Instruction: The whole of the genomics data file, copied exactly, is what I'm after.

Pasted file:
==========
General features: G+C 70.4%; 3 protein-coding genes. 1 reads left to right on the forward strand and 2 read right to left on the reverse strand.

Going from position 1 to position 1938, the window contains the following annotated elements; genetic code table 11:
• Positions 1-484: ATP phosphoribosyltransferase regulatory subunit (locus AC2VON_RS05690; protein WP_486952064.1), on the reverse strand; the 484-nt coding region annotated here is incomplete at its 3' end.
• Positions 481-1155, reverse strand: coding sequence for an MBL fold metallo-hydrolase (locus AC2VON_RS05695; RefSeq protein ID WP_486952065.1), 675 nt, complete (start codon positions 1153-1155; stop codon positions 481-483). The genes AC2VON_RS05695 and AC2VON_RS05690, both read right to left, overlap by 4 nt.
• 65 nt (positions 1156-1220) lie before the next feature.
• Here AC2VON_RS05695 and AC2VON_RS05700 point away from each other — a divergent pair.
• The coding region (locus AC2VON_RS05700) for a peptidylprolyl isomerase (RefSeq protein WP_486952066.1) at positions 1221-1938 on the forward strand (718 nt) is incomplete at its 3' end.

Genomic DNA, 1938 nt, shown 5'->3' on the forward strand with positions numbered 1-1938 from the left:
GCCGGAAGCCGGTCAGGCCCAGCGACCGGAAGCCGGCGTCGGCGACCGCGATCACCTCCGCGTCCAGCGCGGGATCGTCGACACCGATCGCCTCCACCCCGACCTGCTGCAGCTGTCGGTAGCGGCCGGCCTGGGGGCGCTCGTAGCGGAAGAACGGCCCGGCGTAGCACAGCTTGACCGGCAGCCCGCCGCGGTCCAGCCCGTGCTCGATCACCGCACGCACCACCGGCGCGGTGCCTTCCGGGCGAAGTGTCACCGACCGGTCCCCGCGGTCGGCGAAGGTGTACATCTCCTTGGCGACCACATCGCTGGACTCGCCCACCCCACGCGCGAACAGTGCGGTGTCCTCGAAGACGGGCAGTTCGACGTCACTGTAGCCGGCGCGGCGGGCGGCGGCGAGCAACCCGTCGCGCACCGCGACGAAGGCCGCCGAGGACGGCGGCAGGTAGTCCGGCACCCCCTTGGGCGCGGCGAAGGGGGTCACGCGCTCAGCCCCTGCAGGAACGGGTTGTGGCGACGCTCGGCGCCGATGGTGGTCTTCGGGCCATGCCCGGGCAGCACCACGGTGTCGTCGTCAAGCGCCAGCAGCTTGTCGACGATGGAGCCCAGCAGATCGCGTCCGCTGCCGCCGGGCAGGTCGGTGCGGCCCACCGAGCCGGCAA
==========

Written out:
General features: G+C 70.4%; 3 protein-coding genes. 1 reads left to right on the forward strand and 2 read right to left on the reverse strand.

Going from position 1 to position 1938, the window contains the following annotated elements; genetic code table 11:
• Positions 1-484: ATP phosphoribosyltransferase regulatory subunit (locus AC2VON_RS05690; protein WP_486952064.1), on the reverse strand; the 484-nt coding region annotated here is incomplete at its 3' end.
• Positions 481-1155, reverse strand: coding sequence for an MBL fold metallo-hydrolase (locus AC2VON_RS05695; RefSeq protein ID WP_486952065.1), 675 nt, complete (start codon positions 1153-1155; stop codon positions 481-483). The genes AC2VON_RS05695 and AC2VON_RS05690, both read right to left, overlap by 4 nt.
• 65 nt (positions 1156-1220) lie before the next feature.
• Here AC2VON_RS05695 and AC2VON_RS05700 point away from each other — a divergent pair.
• The coding region (locus AC2VON_RS05700) for a peptidylprolyl isomerase (RefSeq protein WP_486952066.1) at positions 1221-1938 on the forward strand (718 nt) is incomplete at its 3' end.

Genomic DNA, 1938 nt, shown 5'->3' on the forward strand with positions numbered 1-1938 from the left:
GCCGGAAGCCGGTCAGGCCCAGCGACCGGAAGCCGGCGTCGGCGACCGCGATCACCTCCGCGTCCAGCGCGGGATCGTCGACACCGATCGCCTCCACCCCGACCTGCTGCAGCTGTCGGTAGCGGCCGGCCTGGGGGCGCTCGTAGCGGAAGAACGGCCCGGCGTAGCACAGCTTGACCGGCAGCCCGCCGCGGTCCAGCCCGTGCTCGATCACCGCACGCACCACCGGCGCGGTGCCTTCCGGGCGAAGTGTCACCGACCGGTCCCCGCGGTCGGCGAAGGTGTACATCTCCTTGGCGACCACATCGCTGGACTCGCCCACCCCACGCGCGAACAGTGCGGTGTCCTCGAAGACGGGCAGTTCGACGTCACTGTAGCCGGCGCGGCGGGCGGCGGCGAGCAACCCGTCGCGCACCGCGACGAAGGCCGCCGAGGACGGCGGCAGGTAGTCCGGCACCCCCTTGGGCGCGGCGAAGGGGGTCACGCGCTCAGCCCCTGCAGGAACGGGTTGTGGCGACGCTCGGCGCCGATGGTGGTCTTCGGGCCATGCCCGGGCAGCACCACGGTGTCGTCGTCAAGCGCCAGCAGCTTGTCGACGATGGAGCCCAGCAGATCGCGTCCGCTGCCGCCGGGCAGGTCGGTGCGGCCCACCGAGCCGGCAA